In the 74 years between the Paramount Theatre's opening night, when people used to line up to see “talkies” for 50 cents, and 2002, when it was voted Best Mainstage Theatre in a Seattle Weekly Reader's Poll, the palatial venue faded and decayed alongside its Roaring Twenties brethren throughout America. Luckily, former Microsoft Vice President Ida Cole saved it from the rubble heap in the mid-‘90s when she established the Seattle Landmark Association and vowed to render the Paramount "kissable" once again.
Over the course of seven months, the renovation crew expanded the size of the stage wings to accommodate more ambitious live productions. They also cleared decades of grime from the french baroque plaster reliefs, uncovering long-forgotten designs and causing only one long-dormant horror to snap open its eyes dramatically. They also replaced the gold leaf in the floral designs of the wall medallions, repainted all the surfaces in their original 16 colors, and scrubbed each of the 1.6 million crystal beads in the chandelier by hand with a toothbrush. The original Knabe Ampico player piano was returned to its spot on the four-tiered lobby's lush carpeting, and a 21st-century sound system now shares sonic space with the thundering, luminous sonority of the Paramount's fully restored Mighty Wurlitzer organ. Though the Paramount's calendar runs the gamut from rock concerts to standup comedy to Broadway musicals on the scale of Wicked, its decadent Beaux Arts trappings transport audiences to the days when reality was still black and white.
The detail-oriented instructors at Art a la Cart take students through each painting step-by-step, showing them how to mix and blend their own colors and build compositions from the background without having to first live among paintings in local art museums. They supervise students in a themed class series as they paint still-life fruit and candies, portray whimsical landscapes, depict parts of the San Francisco skyline, or emulate the style of a classic artist. Groups explore each subject and question its lack of Renaissance cupids in one of five locations, which include wine-cellar tasting rooms, underground wine bars, and a modern minimalist cocktail lounge. Staff members supply all acrylic paints, brushes, and other gear for each class; and though they don't provide any libations, instructors encourage participants to bring or purchase their own drinks.
A family-friendly stage adaptation of Hans Christian Andersen’s The Ugly Duckling tells the story of a homely bird who suffers through years of name-calling from his peers for looking different. Children follow along with the duckling's plight as live actors guide audiences through the barnyard drama until the duckling transforms into a beautiful swan and the rest of the animals finally invite it to poker night. This adaptation serves as an entertaining teaching tool for young audiences, gently imparting its message of the importance of kindness and personal transformation.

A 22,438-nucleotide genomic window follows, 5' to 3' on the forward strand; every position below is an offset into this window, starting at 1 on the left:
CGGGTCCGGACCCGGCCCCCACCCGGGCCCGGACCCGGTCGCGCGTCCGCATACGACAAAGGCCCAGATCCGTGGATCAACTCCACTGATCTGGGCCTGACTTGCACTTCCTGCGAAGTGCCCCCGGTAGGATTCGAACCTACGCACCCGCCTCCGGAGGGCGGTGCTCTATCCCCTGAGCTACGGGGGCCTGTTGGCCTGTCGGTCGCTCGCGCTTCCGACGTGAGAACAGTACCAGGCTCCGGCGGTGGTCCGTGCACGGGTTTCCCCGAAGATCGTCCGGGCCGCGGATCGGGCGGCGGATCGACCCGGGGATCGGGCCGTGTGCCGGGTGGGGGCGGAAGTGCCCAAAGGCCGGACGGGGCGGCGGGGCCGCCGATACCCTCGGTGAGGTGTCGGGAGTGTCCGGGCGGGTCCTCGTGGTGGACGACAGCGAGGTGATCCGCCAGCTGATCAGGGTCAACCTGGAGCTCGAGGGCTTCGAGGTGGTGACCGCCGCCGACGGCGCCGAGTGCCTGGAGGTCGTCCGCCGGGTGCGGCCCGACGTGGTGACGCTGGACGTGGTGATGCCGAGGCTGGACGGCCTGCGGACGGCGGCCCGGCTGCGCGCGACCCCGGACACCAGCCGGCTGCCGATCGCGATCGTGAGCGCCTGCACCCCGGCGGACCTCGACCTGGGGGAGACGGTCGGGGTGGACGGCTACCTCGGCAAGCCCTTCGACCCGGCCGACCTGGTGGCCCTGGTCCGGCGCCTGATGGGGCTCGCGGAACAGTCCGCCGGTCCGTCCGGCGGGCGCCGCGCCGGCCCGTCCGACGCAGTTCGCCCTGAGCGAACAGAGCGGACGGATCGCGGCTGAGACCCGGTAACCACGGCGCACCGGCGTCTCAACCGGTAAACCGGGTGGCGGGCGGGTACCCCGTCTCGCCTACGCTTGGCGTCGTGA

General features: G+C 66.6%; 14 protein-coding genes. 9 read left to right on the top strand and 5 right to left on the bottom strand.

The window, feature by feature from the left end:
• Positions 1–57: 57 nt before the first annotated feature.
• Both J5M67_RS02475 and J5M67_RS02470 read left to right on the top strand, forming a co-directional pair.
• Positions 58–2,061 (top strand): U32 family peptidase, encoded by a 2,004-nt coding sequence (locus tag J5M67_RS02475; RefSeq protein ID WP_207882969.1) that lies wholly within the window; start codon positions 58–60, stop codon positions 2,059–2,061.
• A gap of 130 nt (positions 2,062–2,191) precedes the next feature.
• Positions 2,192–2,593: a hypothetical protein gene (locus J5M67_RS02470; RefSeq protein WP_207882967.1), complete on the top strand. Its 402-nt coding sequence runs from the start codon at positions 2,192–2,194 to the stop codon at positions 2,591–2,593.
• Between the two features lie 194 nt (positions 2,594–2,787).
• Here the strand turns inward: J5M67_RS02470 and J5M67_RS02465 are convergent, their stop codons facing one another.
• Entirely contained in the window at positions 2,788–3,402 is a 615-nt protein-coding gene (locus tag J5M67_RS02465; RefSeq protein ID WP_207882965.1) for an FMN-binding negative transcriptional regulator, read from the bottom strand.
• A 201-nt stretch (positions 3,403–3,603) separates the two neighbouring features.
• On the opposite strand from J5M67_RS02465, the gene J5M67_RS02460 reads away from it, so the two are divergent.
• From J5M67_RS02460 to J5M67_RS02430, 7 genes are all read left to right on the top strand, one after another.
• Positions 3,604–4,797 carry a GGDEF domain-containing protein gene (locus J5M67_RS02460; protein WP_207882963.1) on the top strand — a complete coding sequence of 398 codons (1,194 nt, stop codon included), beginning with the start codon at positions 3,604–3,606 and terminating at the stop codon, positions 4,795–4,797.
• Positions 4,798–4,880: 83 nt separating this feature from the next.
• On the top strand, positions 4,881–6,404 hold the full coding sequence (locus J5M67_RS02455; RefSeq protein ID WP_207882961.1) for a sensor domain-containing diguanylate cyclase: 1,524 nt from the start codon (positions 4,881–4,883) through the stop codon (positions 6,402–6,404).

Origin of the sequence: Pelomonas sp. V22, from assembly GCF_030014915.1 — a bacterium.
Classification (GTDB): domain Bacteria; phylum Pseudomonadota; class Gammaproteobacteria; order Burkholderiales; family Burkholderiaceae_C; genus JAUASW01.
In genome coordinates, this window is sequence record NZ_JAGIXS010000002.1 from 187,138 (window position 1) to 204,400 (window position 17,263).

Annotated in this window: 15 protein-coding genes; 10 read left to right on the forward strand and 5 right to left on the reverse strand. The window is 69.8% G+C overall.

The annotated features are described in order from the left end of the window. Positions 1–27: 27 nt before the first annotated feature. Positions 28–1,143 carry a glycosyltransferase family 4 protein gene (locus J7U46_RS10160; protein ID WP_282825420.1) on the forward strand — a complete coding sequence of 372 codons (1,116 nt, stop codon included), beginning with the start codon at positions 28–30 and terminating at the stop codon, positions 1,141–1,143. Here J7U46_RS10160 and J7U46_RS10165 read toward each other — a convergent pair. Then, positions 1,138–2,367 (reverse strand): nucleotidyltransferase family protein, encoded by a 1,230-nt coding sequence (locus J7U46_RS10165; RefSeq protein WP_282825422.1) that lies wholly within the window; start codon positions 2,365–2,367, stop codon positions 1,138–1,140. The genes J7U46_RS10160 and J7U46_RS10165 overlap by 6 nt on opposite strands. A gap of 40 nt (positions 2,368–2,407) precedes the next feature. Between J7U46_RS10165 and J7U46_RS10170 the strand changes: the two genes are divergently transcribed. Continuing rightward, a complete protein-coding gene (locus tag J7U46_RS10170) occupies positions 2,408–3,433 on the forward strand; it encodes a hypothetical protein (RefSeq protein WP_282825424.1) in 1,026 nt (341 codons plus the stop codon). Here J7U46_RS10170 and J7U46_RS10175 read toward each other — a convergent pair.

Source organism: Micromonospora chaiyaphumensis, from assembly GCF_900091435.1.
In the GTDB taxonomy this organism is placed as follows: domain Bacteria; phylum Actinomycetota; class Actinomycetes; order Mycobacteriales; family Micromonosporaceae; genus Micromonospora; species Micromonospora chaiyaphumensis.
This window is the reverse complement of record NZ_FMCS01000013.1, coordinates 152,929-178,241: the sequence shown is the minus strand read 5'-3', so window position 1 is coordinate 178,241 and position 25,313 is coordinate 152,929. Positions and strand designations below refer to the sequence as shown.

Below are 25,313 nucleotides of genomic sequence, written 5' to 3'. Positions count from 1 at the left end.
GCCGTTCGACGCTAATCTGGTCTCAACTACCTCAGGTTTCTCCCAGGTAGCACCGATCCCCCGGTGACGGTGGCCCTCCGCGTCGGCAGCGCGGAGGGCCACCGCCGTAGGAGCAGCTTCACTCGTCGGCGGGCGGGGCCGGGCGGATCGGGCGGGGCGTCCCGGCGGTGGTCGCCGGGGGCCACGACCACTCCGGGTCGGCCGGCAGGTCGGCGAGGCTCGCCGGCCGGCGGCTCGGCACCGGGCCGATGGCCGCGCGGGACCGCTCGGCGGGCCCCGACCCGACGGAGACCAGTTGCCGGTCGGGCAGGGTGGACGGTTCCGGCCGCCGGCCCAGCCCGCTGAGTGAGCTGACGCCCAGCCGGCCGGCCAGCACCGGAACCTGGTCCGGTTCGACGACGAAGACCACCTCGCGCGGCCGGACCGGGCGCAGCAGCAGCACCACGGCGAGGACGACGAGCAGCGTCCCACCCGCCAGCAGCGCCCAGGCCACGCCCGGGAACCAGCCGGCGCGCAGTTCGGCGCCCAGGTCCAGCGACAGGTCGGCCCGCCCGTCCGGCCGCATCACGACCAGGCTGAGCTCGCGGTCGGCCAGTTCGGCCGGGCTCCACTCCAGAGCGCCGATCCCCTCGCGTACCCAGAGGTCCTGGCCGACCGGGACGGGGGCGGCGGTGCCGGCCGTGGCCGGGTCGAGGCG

Musically Minded Academy is a non-profit music school and community arts center located in Rockridge, CA.
Our core mission is to provide high quality music education, to host concerts and other arts-related education programs, and to act as a haven for musicians and music lovers in the greater East Bay Area.
At Menlo Hub, both food and art find a place on the menu. The modern restaurant's walls are blanketed in original contemporary paintings, and on some nights, the dining space reverberates with music from live bands and solo musicians. But even on nights with performances, the main attraction is always found in the kitchen. Here, chefs design casual American dishes sprinkled with elements of Mediterranean cooking.
The menus focus on simple steaks and seafood, complemented by organic produce sourced from nearby sustainable farms. The artfully plated dishes include California sea bass, New York steaks with gorgonzola demi-glace, and eggplant-wrapped lamb shanks. While most visitors sample the cuisine in the airy main dining space, private groups eat in a secluded room warmed by a corner fireplace.
At the lively bar, flat-screen TVs broadcast sporting events as bartenders mix fruit-infused martinis and pour a range of California wines, which are made from grapes that are just thankful that they never became California raisins.
Having helped shape the rock landscape, Yes, Styx, Kansas, and the Greg Kihn Band continue to flex their honed and toned musical muscles as they infuse the KFOX Kihncert 2011 with memory-stirring classic rock. The virtuosos of Yes flaunt their titanic talents as they crack the spine on a songbook that includes showstoppers such as “Roundabout” and “Owner of a Lonely Heart,” as well as material from their newest album, Fly From Here. Styx, responsible for tunes such as “Come Sail Away” and named for the most popular water park in ancient Greece, invites listeners to hitch their ears to its litany of hits, many of which have been re-recorded for the band's Regeneration series. Filling out the rock-chocked day, the wayward sons of Kansas carry on with orchestral opuses about philosophical dust, and Greg Kihn serenades cochleae with gems such as “Jeopardy” and “Breakup Song (They Don't Write 'Em)” from his Kihnsolidation: The Best of Greg Khin box set.